U.S. Senators Ron Wyden, D-Ore., and Rob Portman, R-Ohio, and U.S. Representatives Erik Paulsen, R-Minn., Ron Kind, D-Wisc., Tim Griffin, R-Ark., and Marcia Fudge, D-Ohio, today introduced legislation aimed at saving Medicare billions by encouraging seniors to get and stay healthy.
The bipartisan, bicameral legislation would create the Medicare Better Health Rewards program. This entirely voluntary program is designed to help motivate Medicare beneficiaries to get and stay healthy by providing financial incentives for reaching achievable goals set with their physicians. It is the first proposal to offer Medicare enrollees financial rewards for reaching health care goals. The rewards would be paid entirely from savings generated by seniors getting healthy and needing less health care services.
"The Medicare Better Health Rewards program is based on a simple idea -- if you help Medicare save money, you share in the savings," Wyden said. "It's an innovative approach that can improve care and significantly reduces costs without cutting Medicare benefits. The Medicare guarantee is a godsend and lifeline for millions of older and disabled Americans, and the best way to preserve that guarantee is to squeeze as much value possible out of every dollar."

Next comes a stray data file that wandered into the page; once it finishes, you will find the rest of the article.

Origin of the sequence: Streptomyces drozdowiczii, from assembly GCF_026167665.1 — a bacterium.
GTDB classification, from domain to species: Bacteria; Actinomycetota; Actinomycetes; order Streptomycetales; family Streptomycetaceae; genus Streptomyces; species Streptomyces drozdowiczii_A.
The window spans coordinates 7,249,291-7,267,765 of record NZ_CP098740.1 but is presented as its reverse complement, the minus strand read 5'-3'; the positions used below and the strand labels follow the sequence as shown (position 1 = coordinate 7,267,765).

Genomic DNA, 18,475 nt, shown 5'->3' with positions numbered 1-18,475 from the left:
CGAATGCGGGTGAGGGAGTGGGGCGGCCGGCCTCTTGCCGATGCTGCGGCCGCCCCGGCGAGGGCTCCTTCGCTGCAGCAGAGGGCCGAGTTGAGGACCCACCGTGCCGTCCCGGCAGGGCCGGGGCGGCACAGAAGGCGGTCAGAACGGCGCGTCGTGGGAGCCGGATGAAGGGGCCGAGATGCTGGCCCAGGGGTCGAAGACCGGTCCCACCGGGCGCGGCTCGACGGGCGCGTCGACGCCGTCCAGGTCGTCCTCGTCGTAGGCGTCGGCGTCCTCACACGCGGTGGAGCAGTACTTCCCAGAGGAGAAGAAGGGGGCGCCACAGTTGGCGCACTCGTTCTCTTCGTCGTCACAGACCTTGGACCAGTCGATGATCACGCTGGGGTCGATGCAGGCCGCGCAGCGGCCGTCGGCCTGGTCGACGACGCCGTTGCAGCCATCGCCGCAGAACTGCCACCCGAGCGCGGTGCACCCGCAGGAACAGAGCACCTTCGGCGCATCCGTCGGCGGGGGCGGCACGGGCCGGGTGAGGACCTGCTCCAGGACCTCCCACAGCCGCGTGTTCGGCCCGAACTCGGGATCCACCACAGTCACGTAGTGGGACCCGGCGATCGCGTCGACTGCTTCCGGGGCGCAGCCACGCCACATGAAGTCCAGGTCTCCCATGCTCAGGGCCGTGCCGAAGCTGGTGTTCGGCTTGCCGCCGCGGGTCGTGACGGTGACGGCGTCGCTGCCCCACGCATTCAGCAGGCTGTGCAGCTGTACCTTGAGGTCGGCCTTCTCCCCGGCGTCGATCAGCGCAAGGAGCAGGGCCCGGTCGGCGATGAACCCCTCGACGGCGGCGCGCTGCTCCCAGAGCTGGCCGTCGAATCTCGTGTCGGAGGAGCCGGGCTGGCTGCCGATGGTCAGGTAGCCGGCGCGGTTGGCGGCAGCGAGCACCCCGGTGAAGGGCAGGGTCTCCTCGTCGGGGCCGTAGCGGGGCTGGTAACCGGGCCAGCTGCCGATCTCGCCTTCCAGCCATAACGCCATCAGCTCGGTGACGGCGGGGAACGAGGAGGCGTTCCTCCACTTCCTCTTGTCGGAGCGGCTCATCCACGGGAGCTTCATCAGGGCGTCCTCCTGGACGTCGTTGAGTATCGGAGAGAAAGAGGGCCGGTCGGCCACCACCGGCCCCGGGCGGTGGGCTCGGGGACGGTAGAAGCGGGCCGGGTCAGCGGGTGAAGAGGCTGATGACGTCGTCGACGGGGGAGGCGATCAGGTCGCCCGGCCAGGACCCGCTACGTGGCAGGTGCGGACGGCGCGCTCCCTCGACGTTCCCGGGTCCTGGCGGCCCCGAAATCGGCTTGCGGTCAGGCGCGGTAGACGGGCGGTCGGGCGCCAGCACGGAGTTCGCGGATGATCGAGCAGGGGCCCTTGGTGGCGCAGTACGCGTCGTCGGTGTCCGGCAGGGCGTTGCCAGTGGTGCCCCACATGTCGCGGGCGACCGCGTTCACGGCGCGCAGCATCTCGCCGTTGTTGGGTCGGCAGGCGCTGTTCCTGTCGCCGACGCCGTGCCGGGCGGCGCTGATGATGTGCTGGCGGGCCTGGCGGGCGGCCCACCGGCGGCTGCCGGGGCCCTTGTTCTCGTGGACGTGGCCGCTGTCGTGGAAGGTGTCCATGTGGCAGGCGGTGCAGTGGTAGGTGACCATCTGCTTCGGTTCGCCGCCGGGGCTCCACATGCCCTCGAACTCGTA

"As the population ages over the next decade, Medicare spending is projected to continue to grow at rates far outpacing inflation. This rate of growth is simply unsustainable, and if not checked, will eventually bankrupt the federal government. It's critical Washington puts this vital program on a sustainable path by supporting cost-effective solutions that save and strengthen it," said Portman. "By changing the focus of Medicare from dealing with people when they're sick to incentivizing seniors to lead healthier lives, our Better Health Rewards bill will reduce Medicare's soaring costs and save taxpayers' money since healthier seniors who voluntarily opt-into the program will have fewer doctor and hospital visits and fewer chronic diseases. I'm glad it has the support of well renowned medical organizations such as the Cleveland Clinic and believe the Senate should take it up for bipartisan consideration."
"The latest estimates by the Medicare trustees confirms the unsustainable path Medicare is on. With an unfunded liability of $43 trillion -- or almost three times the size of our economy -- we must find innovative new ways to rein in costs and strengthen this important program," said Paulsen. "This bill will reduce Medicare costs by rewarding seniors who take steps to improve their health. By providing patients with the tools they need to get and stay healthy, we not only help American seniors live longer, healthier lives, but help strengthen a program so many American seniors rely on."